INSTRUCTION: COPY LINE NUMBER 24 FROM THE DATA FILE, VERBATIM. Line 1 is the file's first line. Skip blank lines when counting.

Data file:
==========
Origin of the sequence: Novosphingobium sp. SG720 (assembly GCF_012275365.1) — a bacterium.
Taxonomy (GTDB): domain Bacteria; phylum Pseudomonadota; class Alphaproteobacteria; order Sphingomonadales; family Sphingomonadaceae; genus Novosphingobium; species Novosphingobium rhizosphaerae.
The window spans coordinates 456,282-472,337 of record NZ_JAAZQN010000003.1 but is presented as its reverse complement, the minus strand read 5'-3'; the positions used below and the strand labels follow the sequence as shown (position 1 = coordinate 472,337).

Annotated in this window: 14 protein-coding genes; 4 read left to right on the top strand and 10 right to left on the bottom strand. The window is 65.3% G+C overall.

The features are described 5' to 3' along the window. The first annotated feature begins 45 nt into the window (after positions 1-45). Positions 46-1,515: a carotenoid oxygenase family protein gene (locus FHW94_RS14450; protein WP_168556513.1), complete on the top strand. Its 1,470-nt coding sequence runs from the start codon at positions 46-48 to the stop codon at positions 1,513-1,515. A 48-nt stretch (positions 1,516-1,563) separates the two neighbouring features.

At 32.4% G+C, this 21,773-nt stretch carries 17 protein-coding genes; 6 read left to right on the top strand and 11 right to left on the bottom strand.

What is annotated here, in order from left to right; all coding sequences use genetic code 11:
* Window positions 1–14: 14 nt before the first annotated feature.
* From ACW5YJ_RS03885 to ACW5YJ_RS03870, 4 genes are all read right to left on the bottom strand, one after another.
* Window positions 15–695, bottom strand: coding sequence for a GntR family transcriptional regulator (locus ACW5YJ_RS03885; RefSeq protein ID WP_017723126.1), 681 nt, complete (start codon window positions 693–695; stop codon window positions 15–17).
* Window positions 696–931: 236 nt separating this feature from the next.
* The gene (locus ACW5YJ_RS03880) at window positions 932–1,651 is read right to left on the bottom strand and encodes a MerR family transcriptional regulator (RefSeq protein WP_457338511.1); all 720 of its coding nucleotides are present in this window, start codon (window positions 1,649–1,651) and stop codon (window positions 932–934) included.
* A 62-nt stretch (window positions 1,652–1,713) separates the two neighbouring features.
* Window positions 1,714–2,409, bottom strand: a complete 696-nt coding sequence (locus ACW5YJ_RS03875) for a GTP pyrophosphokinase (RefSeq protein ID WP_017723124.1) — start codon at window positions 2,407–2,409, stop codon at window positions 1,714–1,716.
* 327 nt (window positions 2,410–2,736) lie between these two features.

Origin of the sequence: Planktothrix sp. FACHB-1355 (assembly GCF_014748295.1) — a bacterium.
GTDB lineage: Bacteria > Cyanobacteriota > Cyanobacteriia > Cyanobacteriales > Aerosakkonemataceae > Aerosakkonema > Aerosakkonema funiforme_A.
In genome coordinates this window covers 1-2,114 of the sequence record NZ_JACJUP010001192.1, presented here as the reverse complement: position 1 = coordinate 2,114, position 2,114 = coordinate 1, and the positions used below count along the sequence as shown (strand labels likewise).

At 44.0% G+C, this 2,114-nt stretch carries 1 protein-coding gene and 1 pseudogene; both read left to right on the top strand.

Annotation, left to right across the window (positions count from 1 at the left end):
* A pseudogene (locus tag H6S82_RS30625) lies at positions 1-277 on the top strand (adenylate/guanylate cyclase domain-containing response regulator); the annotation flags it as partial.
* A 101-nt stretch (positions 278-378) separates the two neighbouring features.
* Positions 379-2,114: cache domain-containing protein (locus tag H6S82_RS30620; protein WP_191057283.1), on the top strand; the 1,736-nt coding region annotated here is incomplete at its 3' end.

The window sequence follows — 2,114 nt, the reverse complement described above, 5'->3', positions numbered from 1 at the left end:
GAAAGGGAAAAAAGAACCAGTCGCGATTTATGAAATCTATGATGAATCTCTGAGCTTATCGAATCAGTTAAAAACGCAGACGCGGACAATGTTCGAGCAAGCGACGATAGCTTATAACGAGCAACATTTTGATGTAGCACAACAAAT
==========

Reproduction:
The window sequence follows — 2,114 nt, the reverse complement described above, 5'->3', positions numbered from 1 at the left end: